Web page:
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Down Syndrome competitor Lucas Barron to make Dakar Rally history

Lucas Barron will make history on Sunday when he lines up on the Dakar Rally starting line in Peru, becoming the first person with Down Syndrome to take part in the grueling race.

The 25-year-old, who will be co-pilot for his father Jacques, will tackle the world’s most demanding rally: a 5,000-km, 10-day marathon, 70 percent of which will be raced over sand.

“Our aim is to finish the race and achieve our goal,” a beaming Barron told AFP.

“This race is brilliant for me. It will be easy because we know the route.”

Barron, who has been training for a year and a half alongside his father, will ride on one of 500 vehicles taking part in the race.

He will compete in the UTV category for off-road four-wheel drive buggies, a class that was added for the first time in 2017.

Born in Lima, Barron has always been a keen sportsman despite his disability, taking part in swimming, football, cycling, surfing and water-skiing.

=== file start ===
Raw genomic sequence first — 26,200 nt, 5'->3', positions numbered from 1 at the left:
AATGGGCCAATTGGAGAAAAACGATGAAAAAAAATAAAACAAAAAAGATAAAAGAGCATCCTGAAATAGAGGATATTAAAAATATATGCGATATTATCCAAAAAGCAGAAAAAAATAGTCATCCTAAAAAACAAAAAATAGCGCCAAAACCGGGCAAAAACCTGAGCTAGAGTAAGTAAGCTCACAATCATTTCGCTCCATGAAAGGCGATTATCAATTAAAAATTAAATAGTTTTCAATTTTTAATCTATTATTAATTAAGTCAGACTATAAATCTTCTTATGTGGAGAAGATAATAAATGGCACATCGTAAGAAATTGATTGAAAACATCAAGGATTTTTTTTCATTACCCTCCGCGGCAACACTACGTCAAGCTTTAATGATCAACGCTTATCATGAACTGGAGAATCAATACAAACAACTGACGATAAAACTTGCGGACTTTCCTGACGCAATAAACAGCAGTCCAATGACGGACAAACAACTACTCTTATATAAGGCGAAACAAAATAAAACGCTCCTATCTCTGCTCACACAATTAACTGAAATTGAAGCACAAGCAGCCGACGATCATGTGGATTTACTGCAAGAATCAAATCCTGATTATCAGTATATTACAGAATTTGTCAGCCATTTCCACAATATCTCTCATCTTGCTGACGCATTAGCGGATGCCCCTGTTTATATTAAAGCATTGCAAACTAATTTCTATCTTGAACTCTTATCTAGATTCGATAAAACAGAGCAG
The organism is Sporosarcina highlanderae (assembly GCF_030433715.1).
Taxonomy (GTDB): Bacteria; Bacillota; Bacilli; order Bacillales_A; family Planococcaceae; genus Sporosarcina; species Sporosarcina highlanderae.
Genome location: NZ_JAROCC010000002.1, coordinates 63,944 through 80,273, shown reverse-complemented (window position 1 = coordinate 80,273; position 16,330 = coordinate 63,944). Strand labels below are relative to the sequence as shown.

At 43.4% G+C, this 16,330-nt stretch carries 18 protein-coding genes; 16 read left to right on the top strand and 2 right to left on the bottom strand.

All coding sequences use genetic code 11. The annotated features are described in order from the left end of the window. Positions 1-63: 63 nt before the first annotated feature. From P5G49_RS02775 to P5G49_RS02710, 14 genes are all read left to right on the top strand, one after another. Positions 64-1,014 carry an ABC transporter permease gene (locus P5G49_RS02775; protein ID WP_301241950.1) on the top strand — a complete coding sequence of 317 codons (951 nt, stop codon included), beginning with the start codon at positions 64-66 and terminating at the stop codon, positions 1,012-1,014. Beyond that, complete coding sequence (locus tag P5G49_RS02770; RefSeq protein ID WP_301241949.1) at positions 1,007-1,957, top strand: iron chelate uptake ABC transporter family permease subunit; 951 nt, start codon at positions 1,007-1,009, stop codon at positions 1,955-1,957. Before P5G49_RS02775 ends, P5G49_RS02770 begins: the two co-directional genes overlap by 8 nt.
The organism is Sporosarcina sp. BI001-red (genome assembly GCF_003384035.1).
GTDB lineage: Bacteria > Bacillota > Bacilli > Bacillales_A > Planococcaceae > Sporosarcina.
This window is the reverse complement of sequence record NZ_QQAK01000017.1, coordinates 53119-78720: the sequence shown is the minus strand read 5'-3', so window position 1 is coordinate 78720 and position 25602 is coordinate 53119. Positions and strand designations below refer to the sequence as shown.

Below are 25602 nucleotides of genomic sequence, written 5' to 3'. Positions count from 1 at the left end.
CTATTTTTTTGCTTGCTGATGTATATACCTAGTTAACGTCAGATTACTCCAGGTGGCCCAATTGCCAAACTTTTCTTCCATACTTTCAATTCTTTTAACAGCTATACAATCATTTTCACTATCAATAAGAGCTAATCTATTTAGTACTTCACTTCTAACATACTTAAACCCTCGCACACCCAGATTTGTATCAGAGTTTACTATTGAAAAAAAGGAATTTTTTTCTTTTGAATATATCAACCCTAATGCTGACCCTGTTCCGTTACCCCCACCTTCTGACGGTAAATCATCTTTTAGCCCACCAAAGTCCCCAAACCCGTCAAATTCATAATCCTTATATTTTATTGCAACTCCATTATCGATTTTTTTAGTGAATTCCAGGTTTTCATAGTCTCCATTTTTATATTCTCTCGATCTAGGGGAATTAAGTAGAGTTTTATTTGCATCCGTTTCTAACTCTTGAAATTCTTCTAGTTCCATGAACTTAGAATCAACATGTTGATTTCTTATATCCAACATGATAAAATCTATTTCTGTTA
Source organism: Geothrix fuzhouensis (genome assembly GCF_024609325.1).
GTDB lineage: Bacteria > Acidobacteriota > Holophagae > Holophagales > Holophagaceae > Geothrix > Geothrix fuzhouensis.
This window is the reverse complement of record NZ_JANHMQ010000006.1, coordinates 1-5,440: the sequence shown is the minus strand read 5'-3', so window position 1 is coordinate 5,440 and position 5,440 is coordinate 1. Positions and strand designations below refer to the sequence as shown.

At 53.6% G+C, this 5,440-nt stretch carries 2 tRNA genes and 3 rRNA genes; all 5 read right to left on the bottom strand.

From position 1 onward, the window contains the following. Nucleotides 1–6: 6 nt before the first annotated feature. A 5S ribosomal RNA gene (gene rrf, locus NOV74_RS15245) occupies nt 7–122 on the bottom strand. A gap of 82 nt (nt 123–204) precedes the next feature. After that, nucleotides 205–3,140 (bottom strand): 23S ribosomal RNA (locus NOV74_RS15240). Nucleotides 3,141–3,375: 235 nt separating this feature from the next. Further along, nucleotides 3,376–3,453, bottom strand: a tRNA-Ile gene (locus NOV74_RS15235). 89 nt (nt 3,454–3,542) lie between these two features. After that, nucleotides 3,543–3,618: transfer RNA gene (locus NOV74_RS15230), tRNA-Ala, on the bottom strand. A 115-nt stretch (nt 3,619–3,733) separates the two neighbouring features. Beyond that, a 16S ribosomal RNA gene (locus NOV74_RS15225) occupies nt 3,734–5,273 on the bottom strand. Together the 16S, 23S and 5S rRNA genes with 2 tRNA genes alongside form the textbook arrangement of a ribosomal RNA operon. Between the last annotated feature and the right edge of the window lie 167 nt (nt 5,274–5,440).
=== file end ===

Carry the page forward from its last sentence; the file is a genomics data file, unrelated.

He said he’s “ready and able to overcome the desert dunes.”

A fan of both rock and hip hop music, Barron says he will provide important mechanical assistance to his father.

“I’m going to help him look at the engine, the road and the tyres,” said Barron.

He is familiar with the Peruvian terrain that will host the entirety of the Dakar rally this year after Argentina, Chile, Paraguay and Bolivia declined the opportunity due to austerity measures.

In September, he was co-pilot alongside his father in the Desafio Inca race that acted as preparation for the main event and took on the dunes of Ica, in the south of Peru.